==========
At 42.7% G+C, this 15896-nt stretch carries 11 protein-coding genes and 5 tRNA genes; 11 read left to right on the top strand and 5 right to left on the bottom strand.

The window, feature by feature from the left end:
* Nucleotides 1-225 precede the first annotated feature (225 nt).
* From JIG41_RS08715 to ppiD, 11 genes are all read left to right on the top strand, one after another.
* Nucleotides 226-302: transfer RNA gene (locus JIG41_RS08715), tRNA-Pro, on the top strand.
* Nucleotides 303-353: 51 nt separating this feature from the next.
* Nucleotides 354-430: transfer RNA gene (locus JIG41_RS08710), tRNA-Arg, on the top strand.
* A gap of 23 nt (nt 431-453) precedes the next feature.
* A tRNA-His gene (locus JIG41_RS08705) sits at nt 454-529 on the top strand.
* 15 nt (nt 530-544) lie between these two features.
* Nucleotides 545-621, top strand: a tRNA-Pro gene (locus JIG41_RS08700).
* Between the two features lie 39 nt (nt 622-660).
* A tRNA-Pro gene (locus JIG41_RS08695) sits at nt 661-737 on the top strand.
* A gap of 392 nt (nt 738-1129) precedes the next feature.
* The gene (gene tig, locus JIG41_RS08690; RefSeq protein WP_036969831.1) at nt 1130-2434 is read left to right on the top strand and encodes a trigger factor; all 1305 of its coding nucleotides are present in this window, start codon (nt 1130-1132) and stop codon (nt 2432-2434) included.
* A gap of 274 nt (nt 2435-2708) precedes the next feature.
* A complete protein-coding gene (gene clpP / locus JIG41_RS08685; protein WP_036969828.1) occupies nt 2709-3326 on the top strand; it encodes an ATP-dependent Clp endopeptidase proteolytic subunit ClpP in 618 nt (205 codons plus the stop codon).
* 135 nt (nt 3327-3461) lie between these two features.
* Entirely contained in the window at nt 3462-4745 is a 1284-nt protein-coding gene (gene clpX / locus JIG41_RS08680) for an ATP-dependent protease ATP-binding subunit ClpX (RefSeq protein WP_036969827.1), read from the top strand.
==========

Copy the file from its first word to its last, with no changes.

At 42.7% G+C, this 15896-nt stretch carries 11 protein-coding genes and 5 tRNA genes; 11 read left to right on the top strand and 5 right to left on the bottom strand.

The window, feature by feature from the left end:
* Nucleotides 1-225 precede the first annotated feature (225 nt).
* From JIG41_RS08715 to ppiD, 11 genes are all read left to right on the top strand, one after another.
* Nucleotides 226-302: transfer RNA gene (locus JIG41_RS08715), tRNA-Pro, on the top strand.
* Nucleotides 303-353: 51 nt separating this feature from the next.
* Nucleotides 354-430: transfer RNA gene (locus JIG41_RS08710), tRNA-Arg, on the top strand.
* A gap of 23 nt (nt 431-453) precedes the next feature.
* A tRNA-His gene (locus JIG41_RS08705) sits at nt 454-529 on the top strand.
* 15 nt (nt 530-544) lie between these two features.
* Nucleotides 545-621, top strand: a tRNA-Pro gene (locus JIG41_RS08700).
* Between the two features lie 39 nt (nt 622-660).
* A tRNA-Pro gene (locus JIG41_RS08695) sits at nt 661-737 on the top strand.
* A gap of 392 nt (nt 738-1129) precedes the next feature.
* The gene (gene tig, locus JIG41_RS08690; RefSeq protein WP_036969831.1) at nt 1130-2434 is read left to right on the top strand and encodes a trigger factor; all 1305 of its coding nucleotides are present in this window, start codon (nt 1130-1132) and stop codon (nt 2432-2434) included.
* A gap of 274 nt (nt 2435-2708) precedes the next feature.
* A complete protein-coding gene (gene clpP / locus JIG41_RS08685; protein WP_036969828.1) occupies nt 2709-3326 on the top strand; it encodes an ATP-dependent Clp endopeptidase proteolytic subunit ClpP in 618 nt (205 codons plus the stop codon).
* 135 nt (nt 3327-3461) lie between these two features.
* Entirely contained in the window at nt 3462-4745 is a 1284-nt protein-coding gene (gene clpX / locus JIG41_RS08680) for an ATP-dependent protease ATP-binding subunit ClpX (RefSeq protein WP_036969827.1), read from the top strand.